We see people who are absolutely petrified that they are not going to get better. We see people who cannot efficiently function in activities of daily living, or in their occupation, or in school, and we field a variety of questions about what to do about the continuation of school and the availability of support services including tutors and protections available at work. There is an almost endless list of obstacles for people who have suffered brain injuries, so it is difficult to provide a thorough response to the question. The issues will vary depending upon the age, economic status, the scope of the consequences of the brain injury (physical, emotional, cognitive, and behavioral injuries), and the impact on relationships.
We also get frequent calls from people who are already represented by lawyers who may not have the knowledge and background to provide adequate representation for the injuries involved. Clients should understand that they have the right to switch lawyers at virtually any time following the beginning of representation. Clients are better off retaining competent counsel from the outset, but in certain circumstances, a claim can be salvaged and the Bar Association has established a method for resolving a division of attorneys’ fees.
Does the Location of an Injury in the Brain Affect the Severity?
It certainly can. The types of traumatic brain injuries that we see are largely non-penetrating types, generally, but it really depends. The location of the injury will dictate the outcome in a large measure. There are different geographical regions of the brain, and trauma to any particular area will dictate the extent of loss of function or the types of functions that will be lost or impaired. In addition, the brain works in networks involving multiple structures. So performing certain tasks will likely implicate various functions from seeing and reading to decision making that involves executive function and responding or reacting that can involve other cognitive abilities. Simultaneously, the entire process is impacted by emotion that is regulated in the subcortical limbic system. A combination of macroscopic and/or microscopic damage to gray matter or white matter connections can cause one or more functions to perform poorly.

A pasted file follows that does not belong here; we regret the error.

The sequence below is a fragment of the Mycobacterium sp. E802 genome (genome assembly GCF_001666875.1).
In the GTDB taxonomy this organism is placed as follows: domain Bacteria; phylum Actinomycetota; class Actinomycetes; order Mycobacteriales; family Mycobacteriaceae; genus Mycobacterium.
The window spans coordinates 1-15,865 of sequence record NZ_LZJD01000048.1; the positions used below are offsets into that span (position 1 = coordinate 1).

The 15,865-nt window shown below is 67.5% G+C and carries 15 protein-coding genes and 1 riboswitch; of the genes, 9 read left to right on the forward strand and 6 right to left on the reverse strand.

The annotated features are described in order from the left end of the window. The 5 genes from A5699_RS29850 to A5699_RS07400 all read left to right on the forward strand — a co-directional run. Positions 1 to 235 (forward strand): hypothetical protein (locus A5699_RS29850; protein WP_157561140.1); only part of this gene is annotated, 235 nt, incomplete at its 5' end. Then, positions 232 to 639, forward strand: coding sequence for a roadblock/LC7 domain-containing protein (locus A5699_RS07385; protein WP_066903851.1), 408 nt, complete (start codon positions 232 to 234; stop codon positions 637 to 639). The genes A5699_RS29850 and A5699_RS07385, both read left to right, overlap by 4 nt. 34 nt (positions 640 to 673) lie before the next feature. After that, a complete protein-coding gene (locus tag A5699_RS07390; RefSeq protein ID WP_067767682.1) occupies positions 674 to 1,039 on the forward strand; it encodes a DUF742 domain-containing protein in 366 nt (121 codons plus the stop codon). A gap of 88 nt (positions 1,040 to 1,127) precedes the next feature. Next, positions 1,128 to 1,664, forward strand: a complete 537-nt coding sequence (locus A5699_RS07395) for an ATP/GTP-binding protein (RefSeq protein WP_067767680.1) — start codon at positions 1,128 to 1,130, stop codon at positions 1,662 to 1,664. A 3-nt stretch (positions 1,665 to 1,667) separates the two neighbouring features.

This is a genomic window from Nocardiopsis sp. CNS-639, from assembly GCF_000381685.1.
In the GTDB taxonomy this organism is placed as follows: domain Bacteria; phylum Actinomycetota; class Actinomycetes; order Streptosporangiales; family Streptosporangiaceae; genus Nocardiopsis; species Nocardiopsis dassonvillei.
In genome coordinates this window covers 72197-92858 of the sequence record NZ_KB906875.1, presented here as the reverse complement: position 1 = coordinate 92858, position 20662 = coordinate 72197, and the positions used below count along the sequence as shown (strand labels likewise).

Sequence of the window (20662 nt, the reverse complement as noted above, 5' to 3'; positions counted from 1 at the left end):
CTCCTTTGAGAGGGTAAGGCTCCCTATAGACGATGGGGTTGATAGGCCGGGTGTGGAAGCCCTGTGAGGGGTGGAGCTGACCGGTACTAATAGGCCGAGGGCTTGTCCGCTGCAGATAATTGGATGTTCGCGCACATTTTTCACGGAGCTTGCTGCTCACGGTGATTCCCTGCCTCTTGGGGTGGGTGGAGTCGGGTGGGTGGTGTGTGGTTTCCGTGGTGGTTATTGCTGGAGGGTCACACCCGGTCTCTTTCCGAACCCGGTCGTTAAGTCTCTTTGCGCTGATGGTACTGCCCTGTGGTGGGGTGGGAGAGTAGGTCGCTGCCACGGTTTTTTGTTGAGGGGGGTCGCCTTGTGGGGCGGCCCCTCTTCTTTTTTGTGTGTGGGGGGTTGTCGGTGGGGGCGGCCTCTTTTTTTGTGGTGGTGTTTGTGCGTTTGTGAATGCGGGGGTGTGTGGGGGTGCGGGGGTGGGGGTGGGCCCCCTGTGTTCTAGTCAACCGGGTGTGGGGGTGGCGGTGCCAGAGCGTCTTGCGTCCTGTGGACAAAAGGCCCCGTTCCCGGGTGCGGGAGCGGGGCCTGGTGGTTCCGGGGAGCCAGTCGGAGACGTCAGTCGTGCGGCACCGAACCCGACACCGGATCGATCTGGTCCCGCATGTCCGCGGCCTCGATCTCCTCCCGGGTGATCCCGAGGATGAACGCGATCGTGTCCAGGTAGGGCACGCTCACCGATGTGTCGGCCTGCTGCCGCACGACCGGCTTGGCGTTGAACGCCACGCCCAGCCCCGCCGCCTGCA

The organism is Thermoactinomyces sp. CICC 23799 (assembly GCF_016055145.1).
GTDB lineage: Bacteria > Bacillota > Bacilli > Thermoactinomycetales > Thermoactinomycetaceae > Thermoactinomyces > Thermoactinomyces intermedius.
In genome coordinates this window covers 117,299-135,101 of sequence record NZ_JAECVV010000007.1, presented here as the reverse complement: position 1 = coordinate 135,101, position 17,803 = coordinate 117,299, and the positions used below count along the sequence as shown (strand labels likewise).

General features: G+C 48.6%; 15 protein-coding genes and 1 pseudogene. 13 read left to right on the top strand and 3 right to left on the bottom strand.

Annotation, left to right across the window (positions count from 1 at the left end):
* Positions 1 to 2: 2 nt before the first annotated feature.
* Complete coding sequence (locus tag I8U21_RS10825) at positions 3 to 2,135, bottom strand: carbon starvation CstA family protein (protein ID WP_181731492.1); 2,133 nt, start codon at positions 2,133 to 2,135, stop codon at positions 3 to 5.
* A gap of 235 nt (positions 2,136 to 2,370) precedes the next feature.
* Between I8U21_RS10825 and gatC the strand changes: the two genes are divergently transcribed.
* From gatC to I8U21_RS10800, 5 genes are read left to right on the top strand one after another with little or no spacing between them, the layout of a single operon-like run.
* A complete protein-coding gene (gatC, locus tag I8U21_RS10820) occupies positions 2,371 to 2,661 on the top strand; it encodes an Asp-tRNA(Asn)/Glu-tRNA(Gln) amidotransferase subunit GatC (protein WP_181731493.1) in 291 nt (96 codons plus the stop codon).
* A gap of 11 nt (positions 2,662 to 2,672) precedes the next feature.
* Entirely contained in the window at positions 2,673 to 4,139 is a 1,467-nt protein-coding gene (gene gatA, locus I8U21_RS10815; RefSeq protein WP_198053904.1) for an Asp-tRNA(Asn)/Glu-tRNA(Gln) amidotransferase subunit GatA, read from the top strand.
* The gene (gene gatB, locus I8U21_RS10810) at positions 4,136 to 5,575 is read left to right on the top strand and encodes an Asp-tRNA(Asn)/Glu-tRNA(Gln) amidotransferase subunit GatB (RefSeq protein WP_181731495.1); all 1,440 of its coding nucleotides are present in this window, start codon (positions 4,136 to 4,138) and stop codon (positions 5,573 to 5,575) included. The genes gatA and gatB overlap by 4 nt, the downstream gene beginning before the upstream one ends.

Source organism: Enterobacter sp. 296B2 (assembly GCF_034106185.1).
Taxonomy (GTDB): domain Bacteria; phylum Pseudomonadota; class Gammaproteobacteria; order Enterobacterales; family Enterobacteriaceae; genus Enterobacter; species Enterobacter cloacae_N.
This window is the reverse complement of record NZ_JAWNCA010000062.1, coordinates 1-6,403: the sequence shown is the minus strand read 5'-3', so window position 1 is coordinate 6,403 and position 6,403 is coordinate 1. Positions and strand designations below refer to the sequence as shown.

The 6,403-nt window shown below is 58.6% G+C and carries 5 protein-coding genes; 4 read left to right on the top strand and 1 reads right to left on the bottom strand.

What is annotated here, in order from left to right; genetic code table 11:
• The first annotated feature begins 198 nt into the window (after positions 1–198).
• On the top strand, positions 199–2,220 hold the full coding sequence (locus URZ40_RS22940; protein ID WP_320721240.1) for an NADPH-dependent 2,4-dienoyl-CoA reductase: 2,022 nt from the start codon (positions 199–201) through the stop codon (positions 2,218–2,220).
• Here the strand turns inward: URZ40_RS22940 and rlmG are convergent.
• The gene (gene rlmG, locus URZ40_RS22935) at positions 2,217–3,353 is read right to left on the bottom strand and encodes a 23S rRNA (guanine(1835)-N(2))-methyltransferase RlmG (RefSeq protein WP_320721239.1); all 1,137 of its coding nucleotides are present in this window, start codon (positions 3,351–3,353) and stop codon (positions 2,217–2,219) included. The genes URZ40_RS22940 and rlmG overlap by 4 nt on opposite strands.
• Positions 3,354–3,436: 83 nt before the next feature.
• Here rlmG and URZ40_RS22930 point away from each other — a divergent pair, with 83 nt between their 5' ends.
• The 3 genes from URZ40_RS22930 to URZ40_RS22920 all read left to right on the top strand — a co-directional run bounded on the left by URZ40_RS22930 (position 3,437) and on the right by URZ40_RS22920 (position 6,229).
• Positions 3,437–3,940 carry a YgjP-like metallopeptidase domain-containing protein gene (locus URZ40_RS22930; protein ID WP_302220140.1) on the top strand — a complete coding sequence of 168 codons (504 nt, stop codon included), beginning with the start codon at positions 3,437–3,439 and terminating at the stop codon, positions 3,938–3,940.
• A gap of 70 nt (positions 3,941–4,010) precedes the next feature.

What Would Be Considered Primary or Secondary Injuries Resulting from a Traumatic Brain Injury?
When we talk about the distinction between “primary” and “secondary injury” we talk about the traumatic event inflicting the primary injury. That is the injury that is inflicted as a result of the blow to the skull or other interaction between physical force and the brain and the immediate aftermath of that injurious event. For example, if there were a motor vehicle crash, the primary injury would occur as a result of the blow to the skull and during the acute period following the crash. That period might include a loss of consciousness or a period of amnesia and that period leading up to the initial visit to the hospital when there would be a display of symptomatology, say within the first hour or so after the crash. Medical intervention during that period would assess the acute injury that might or might not be quantifiable, based upon physical symptoms that have arisen since the injury. But not all manifestations of traumatic brain injury appear within the first few hours after the trauma. Some of the symptoms might be directly caused by or related to the initial trauma.
The secondary injury is a cascade of changes that are neurometabolic, electrical, chemical, and structural changes that occur on a microscopic level within the brain. These secondary changes alter the way that the affected cells interact with each other and the way the brain functions as an integrated organ.
So, when you have gray matter or white matter cells that are damaged, that injury sets off the neurometabolic cascade releasing various substances that have a toxic effect on adjoining cells. That toxic effect on adjoining cells, in turn, creates further cellular damage. That’s what is being referred to as the cascade – it’s essentially a snowballing effect.
The cascade of neurometabolic changes plays itself out over hours, days, weeks, and perhaps even months. As a consequence, it is not uncommon for a brain-injured clients to experience a worsening of function for many weeks from the initial trauma. That’s why, contrary to the old wives’ tale that the brain injury condition is that condition that’s reflected in that first hour or so after the crash, TBI patients often experience a worsening of symptoms due to cellular damage. All the new peer-reviewed scientific literature supports this concept of cascade.
With traumatic brain injury, it’s very difficult to actually measure or quantify precisely what’s going on because we don’t open up skulls and take tissue samples of people who are alive, and so there are a very limited number of approaches that can actually monitor brain function following a closed head injury or concussion. Those measures that do exist are not diagnostic biomarkers. But in the proper hands, good clinicians do have the ability to look at converging evidence to arrive at a proper diagnosis and recommend the most effective treatment. In a large percentage of cases, a diagnosis of traumatic brain injury can only be made from a personal assessment by a good clinician.